Charles Darwin University (CDU) and Bushfires NT have developed an innovative way of making rural landholders more fire conscious.
They have developed an online simulation that allows landholders to visualise the impact of fuel load, firebreaks and weather on the spread of fire.
Researcher with CDU’s Research Institute for the Environment and Livelihoods, Rohan Fisher said the simulation was an engaging way of combining science and lived experiences to deliver a knowledge-building experience.
Mr Fisher has developed a 3D bushfire simulation tool designed to illustrate bushfire behaviour and the impact of various fire management and bushfire mitigation actions. He has worked extensively with land managers across the Territory helping them better understand the characteristics of bushfires.
“Our online simulation lets the user see the impacts fuel load, climatic conditions and fire breaks have on the spread of fire,” he said.
“We have paid particular attention to illustrating the impact gamba grass can have on bushfire spread and behaviour, particularly the way gamba grass increases the ability of fires to jump fire breaks on windy days.”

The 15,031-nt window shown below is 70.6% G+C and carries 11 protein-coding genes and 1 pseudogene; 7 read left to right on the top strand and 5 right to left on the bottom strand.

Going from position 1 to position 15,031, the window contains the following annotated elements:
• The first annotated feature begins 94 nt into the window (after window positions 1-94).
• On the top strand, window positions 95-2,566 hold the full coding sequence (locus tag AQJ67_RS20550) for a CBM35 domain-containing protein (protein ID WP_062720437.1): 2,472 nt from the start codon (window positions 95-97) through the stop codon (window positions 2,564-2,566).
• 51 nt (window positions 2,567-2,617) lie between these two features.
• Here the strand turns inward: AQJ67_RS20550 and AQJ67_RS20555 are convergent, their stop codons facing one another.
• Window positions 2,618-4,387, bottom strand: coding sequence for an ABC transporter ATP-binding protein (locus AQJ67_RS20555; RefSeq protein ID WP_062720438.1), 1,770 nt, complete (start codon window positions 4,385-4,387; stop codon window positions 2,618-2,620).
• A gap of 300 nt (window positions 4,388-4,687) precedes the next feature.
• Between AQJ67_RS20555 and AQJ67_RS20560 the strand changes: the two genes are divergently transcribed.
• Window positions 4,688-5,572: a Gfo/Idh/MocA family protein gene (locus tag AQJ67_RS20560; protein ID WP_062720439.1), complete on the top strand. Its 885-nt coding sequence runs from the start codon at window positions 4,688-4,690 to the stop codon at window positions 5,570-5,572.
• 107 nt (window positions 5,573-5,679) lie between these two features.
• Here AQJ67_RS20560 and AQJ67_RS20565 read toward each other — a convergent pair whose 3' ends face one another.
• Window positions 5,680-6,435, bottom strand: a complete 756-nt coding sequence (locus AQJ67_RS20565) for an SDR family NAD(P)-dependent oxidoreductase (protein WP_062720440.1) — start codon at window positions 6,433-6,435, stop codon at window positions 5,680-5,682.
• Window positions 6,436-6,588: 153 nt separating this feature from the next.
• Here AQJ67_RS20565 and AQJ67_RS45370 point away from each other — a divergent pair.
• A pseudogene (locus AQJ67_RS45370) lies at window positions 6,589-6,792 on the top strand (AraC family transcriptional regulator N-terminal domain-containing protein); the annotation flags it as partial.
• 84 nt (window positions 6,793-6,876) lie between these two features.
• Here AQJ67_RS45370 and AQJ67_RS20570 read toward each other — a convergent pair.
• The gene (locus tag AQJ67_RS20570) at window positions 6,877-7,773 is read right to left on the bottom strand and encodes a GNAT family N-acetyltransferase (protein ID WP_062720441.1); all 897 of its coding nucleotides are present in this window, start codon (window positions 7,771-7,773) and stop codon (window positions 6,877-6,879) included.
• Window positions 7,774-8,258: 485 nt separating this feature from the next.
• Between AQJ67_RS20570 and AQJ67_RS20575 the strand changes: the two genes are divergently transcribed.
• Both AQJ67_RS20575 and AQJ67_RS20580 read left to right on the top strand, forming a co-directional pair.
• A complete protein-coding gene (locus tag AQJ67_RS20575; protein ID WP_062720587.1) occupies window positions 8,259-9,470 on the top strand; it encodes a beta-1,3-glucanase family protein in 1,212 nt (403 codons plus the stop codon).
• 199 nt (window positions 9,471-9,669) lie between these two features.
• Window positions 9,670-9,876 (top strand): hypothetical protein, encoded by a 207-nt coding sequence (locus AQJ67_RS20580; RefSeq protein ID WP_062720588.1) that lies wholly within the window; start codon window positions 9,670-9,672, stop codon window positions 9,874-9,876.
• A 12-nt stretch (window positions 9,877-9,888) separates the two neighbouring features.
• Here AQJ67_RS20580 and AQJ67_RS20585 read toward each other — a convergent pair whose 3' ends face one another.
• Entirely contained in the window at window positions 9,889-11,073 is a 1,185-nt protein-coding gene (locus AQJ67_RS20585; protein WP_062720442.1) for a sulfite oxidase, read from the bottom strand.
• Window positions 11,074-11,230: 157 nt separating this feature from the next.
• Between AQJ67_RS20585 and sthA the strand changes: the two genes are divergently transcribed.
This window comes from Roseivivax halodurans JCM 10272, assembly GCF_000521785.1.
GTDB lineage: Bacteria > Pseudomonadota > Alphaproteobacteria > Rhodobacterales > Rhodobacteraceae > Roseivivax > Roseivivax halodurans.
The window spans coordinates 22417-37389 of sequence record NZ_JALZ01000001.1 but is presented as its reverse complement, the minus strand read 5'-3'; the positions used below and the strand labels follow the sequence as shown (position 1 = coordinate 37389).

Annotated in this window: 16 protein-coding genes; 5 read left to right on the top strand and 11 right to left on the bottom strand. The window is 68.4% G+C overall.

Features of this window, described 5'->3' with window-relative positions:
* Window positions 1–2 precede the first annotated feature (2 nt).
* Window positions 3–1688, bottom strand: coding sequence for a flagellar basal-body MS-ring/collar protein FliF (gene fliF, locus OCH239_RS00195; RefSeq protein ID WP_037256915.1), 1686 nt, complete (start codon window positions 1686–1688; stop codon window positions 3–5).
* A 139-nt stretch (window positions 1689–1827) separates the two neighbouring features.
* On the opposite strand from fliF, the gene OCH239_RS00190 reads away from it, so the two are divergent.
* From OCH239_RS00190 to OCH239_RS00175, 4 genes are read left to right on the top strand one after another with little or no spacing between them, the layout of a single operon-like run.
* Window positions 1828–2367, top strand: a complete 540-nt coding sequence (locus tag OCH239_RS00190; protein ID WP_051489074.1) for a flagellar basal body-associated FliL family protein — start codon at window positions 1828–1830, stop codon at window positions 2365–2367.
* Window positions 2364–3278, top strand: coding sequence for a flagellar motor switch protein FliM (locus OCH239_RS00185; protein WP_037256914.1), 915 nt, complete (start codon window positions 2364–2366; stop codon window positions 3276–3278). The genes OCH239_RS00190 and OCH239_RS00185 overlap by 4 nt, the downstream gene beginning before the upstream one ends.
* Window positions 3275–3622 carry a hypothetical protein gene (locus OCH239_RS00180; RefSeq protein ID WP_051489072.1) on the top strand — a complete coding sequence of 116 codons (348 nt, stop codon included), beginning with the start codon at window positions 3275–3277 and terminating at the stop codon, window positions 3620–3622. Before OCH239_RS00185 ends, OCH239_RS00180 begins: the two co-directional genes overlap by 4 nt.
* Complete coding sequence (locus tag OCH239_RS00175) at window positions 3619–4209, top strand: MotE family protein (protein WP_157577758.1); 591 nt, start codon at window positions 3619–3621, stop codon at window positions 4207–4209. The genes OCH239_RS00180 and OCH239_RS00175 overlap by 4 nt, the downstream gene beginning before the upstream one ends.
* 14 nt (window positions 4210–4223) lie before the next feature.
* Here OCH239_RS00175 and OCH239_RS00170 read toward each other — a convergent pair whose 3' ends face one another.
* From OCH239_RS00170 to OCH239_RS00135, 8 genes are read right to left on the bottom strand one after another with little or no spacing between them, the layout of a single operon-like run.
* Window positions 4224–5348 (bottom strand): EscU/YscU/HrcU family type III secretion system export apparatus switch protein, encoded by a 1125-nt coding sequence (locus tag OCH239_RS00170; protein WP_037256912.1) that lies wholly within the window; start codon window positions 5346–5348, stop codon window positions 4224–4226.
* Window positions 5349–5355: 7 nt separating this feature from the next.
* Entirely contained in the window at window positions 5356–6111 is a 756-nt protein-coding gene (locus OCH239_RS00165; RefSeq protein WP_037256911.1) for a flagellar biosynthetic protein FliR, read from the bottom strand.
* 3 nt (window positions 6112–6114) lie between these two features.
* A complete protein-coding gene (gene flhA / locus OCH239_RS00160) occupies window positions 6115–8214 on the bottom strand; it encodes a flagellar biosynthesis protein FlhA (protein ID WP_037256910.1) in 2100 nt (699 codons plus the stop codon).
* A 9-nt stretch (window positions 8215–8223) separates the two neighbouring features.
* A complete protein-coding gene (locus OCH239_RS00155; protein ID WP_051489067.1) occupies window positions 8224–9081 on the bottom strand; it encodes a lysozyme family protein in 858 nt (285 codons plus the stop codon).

The user can choose the fuel danger level, wind speed and direction and add fire breaks and fuel sources such as stands of gamba grass. The user identifies where the fire should start and can see the impact of fuel and fire breaks on its spread under the chosen circumstances.
Lee Humphris, Senior Fire Management Officer with Bushfires NT at Batchelor said “the tool gives our Officers and Volunteer Bushfire Brigades an easy to use, online tools which helps educate public about basic fire behaviour”. “This tool will also be useful in training for level 1 firefighters.”
The simulation draws on data from Mr Fisher’s work modelling bushfire behaviour in Darwin’s rural area. That work modelled fire behaviour in the rural area across areas larger than 10,000 hectares down to just 200 ha.
“Fire management will be more important than ever because of the spread of gamba grass. Gamba increases the fuel load by up to 10 times compared with native grass species and the heat from burning gamba grass is up to 12 times more intense than native grass,” he said.
“The cost of rural firefighting has in some districts increased 30-fold in the last decade largely due to the severity of gamba fires. More equipment, staff and fire management have been needed and more damage is being down by fires fuelled by gamba.”
The fire simulation app will be used by Bushfires NT staff and volunteer brigades to engage land owners around increasing fire threats this dry season.
The simulation project was funded through a $50,000 grant under the National Disaster Resilience Program and was developed with assistance from Mathew Elvey from CDU’s Innovative Media Production Studio.
The Darwin Rural Fire Simulation can be found at W: imps.cdu.edu.au/tools/firesim/